What is a dsp and why should I care?

Although you may not realize it you use a dsp all the time - there's one in your smartphone and one in a modern car sound system.  The most basic type of sound processor is just a volume control.  It lets you alter the level of the sound.  Bass and treble controls let you adjust the way the signal sounds.  A graphic equaliser provides more precise control over the frequency response.  In the analogue world this means lots of knobs.  A digital sound processor does everything by converting the analogue sound input into a digital signal, performing mathematical operations and then converting the resulting digital stream back into an analogue audio signal.

By transforming the original analogue signal into the digital domain it is possible to perform all sorts of operations and functions.  Things like parametric equalisation, compression, ambient noise compensation, gating, delay, auto-mixing, signal routing, automatic gain control, acoustic echo cancellation to name a few.  It is also possible to link a dsp to real world events, for instance to turn the volume down after midnight or if the room temperature rises above a certain value.  A dsp does everything automatically, operating in the background.  It's a bit like having your own mixer with a trained operator in the room all the time.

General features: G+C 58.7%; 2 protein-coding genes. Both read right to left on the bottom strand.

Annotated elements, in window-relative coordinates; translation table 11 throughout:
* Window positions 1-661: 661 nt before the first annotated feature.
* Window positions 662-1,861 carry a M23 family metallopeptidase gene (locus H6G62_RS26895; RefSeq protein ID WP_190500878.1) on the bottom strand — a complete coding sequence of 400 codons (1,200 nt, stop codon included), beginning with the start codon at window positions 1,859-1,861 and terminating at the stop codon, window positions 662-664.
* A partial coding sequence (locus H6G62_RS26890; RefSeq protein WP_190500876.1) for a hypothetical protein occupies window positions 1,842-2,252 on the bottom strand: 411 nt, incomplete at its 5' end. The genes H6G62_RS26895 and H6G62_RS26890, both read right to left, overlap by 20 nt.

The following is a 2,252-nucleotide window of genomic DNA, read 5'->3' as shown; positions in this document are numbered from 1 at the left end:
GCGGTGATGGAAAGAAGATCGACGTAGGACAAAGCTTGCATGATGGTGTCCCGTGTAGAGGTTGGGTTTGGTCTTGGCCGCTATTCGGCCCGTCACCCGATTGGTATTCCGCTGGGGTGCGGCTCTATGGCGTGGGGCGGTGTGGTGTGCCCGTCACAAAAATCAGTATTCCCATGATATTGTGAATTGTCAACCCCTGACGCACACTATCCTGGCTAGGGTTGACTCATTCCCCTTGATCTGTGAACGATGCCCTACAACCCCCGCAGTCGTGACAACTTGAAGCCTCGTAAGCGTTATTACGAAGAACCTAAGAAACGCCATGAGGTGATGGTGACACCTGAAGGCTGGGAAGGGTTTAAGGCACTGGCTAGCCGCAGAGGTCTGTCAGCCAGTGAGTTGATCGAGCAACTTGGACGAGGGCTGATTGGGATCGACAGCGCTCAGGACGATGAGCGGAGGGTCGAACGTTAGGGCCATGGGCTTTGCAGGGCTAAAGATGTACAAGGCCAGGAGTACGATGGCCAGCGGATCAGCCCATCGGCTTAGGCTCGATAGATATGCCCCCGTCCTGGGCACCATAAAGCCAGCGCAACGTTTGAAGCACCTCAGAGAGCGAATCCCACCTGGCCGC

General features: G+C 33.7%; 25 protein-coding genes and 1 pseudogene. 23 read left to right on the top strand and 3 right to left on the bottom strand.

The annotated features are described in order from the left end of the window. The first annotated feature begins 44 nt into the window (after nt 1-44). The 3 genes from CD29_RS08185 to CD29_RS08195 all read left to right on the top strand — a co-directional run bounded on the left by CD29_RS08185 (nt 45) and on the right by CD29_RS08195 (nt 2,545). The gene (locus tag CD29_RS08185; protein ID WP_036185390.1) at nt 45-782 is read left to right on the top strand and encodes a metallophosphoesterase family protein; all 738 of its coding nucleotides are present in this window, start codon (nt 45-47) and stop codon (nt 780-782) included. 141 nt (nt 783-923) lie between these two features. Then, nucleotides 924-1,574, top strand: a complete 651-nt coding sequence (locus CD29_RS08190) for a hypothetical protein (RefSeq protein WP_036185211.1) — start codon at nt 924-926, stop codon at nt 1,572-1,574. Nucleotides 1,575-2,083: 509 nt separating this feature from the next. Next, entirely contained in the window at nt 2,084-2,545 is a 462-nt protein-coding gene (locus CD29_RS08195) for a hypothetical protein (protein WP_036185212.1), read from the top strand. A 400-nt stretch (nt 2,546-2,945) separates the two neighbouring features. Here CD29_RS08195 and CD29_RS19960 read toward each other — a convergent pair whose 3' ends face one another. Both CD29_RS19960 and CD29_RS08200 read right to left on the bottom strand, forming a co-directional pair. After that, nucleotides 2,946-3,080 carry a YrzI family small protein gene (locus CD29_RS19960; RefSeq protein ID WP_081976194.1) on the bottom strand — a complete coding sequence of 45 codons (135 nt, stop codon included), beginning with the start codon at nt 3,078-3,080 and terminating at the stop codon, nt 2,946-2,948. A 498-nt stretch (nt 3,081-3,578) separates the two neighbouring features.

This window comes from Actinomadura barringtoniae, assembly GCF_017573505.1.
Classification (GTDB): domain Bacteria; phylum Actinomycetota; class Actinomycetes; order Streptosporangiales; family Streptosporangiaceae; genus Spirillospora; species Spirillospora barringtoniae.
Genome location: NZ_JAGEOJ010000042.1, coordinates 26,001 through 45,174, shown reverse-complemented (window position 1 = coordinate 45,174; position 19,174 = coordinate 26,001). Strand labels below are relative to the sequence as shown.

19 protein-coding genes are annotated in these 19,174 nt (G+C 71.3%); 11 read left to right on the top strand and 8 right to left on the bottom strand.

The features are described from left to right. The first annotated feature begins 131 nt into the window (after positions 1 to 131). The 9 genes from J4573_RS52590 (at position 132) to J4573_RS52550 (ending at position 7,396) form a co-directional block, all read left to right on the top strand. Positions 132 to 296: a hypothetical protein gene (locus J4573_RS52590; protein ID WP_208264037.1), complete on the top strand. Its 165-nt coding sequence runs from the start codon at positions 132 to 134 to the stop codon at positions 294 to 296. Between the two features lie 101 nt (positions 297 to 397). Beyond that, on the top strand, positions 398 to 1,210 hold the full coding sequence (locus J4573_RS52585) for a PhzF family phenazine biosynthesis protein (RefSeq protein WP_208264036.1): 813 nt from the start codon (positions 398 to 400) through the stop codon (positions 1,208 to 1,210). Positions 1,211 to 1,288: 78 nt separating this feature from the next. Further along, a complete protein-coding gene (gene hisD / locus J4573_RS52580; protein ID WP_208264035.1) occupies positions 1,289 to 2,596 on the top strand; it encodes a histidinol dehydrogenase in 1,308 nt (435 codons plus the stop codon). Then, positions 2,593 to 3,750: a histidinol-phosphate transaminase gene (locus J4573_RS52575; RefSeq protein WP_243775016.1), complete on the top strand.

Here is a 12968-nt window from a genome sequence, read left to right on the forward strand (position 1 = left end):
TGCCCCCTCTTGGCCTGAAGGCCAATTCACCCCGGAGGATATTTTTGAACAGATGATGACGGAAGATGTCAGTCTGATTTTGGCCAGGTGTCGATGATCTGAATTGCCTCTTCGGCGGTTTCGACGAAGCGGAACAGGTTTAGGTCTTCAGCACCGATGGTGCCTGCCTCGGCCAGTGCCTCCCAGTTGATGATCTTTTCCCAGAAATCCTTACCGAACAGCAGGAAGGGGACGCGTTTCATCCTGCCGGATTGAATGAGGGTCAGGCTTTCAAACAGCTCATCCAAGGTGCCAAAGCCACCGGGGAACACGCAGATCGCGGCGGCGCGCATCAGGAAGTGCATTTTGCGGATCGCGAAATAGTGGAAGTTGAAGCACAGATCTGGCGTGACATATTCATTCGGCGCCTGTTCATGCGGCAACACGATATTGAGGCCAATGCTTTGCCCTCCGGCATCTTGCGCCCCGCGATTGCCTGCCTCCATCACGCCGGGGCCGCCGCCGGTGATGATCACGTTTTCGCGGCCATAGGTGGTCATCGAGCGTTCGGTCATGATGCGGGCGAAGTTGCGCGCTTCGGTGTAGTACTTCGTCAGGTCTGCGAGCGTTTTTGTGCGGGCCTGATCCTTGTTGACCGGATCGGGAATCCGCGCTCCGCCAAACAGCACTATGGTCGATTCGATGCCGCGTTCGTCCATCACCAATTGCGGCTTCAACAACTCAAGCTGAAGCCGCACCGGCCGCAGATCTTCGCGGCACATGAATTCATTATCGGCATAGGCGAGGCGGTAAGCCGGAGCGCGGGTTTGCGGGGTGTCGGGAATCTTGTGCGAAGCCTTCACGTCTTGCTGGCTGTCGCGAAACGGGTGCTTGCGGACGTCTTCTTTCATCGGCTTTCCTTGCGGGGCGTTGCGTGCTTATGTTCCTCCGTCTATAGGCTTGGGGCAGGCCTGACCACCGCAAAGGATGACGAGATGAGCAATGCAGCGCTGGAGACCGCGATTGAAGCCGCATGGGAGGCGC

If you care about the quality of the sound, then you could benefit from a digital sound processor.

Audio and video conferencing are just two applications where sound quality is crucial to making a positive experience for the participants. It is also one of the most difficult thing to get right because of reverberation within both rooms, noise captured by the microphones and delays between the sound at both ends.  People won't use a headset microphone with the microphone close to their mouth, so once the room has been set up the only way to improve the sound quality is electronically.

A digital sound processor is the best way to do this.  It makes use of a number of different techniques to achieve better sound quality.  A dsp can improve the signal to noise ratio by filtering out steady state noise, automatically adjust the gain of each microphone in real time, compensate for the room acoustics, provide acoustic echo cancellation and remove sibilance.

Consider an auditorium or hall.  This will be used for a number of different types of meeting.  At important public events there'll be a technical person present to operate the sound mixer.  At less formal gatherings where there's nobody to work the mixer, you still need a way to get top quality sound.  That's one of the things that a properly programmed dsp can provide.  It also makes it very easy to switch between the different operating modes and to provide remote support.

The BSS Soundweb is one of the most powerful dsps available.  A network of over 100 Soundwebs was used as the core of the sound system at the London Olympic Games in 2102 to deliver quality sound to spectators at the event and broadcasters worldwide.  Whatever your sound problem a Soundweb can solve it.  Furthermore, it can be configured so that it is easy and intuitive to use.

Ascobra are Qualified BSS Soundweb programmers.